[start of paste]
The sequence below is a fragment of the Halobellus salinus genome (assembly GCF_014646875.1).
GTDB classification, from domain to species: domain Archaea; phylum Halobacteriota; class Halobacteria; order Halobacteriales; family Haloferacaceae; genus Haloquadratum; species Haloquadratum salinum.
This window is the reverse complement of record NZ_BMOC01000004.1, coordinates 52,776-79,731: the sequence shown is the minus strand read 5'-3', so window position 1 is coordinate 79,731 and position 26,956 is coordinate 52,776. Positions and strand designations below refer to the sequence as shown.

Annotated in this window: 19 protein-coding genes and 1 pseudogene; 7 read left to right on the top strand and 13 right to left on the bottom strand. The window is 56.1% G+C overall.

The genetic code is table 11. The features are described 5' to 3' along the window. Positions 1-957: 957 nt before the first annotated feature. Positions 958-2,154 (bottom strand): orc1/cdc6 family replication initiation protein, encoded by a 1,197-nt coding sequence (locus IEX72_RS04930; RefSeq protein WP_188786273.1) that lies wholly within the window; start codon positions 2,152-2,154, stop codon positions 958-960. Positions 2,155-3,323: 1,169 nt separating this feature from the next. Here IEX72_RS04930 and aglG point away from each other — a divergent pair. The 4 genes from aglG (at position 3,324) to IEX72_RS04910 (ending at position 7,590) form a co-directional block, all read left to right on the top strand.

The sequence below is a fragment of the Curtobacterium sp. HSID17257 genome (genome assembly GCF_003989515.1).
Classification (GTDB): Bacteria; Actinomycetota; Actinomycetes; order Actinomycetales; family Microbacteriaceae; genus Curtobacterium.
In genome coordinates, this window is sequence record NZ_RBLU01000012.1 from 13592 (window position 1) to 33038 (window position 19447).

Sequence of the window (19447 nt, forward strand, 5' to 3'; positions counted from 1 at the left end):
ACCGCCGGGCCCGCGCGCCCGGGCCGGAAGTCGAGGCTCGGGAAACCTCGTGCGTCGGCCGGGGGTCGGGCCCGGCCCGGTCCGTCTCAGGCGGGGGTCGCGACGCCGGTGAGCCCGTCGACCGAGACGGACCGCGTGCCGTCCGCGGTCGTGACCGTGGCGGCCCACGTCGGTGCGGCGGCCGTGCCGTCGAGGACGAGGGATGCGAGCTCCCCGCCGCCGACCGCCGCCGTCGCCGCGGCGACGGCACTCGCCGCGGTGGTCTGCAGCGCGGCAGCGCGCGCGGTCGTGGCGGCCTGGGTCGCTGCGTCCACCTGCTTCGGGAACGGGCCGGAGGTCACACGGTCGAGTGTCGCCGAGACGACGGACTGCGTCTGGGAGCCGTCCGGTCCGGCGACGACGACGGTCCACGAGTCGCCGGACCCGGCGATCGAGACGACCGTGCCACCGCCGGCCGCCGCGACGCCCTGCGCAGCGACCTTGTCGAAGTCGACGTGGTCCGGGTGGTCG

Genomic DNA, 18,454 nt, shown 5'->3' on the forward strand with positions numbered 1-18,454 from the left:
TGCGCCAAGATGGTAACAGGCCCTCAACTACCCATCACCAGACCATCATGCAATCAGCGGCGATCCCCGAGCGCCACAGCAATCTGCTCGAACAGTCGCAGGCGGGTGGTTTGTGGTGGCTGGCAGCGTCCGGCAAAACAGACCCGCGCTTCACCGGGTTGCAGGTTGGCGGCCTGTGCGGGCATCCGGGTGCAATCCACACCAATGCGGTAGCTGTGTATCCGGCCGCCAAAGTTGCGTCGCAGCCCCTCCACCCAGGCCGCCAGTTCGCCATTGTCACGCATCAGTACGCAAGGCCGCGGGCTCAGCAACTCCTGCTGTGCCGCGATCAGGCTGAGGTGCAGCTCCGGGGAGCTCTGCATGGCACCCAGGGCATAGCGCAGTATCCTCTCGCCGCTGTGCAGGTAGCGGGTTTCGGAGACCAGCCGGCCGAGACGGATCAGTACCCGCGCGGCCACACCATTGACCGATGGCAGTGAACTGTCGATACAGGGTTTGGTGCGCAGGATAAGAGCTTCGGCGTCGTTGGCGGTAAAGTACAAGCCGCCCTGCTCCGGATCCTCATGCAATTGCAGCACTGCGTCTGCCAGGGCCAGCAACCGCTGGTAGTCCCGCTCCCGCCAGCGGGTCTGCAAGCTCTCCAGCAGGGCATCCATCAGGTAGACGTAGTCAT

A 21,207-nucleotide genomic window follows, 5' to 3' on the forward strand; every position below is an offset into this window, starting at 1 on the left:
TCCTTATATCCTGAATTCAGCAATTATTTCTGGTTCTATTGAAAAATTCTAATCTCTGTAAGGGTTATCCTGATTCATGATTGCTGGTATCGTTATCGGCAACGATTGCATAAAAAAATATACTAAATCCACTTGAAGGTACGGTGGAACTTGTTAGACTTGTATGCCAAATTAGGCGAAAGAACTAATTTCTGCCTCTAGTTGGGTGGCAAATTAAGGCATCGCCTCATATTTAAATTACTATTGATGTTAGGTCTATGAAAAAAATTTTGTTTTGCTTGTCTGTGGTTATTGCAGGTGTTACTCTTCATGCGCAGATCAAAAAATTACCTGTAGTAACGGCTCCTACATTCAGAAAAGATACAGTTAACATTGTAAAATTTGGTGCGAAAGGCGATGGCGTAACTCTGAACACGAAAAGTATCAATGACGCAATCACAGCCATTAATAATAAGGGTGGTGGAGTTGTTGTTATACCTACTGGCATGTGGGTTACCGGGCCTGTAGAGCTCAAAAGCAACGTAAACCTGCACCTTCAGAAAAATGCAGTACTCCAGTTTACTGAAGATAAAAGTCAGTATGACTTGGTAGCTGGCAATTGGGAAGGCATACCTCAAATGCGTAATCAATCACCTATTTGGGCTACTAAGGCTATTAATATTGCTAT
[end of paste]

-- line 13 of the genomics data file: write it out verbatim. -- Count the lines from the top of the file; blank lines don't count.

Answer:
A 21,207-nucleotide genomic window follows, 5' to 3' on the forward strand; every position below is an offset into this window, starting at 1 on the left: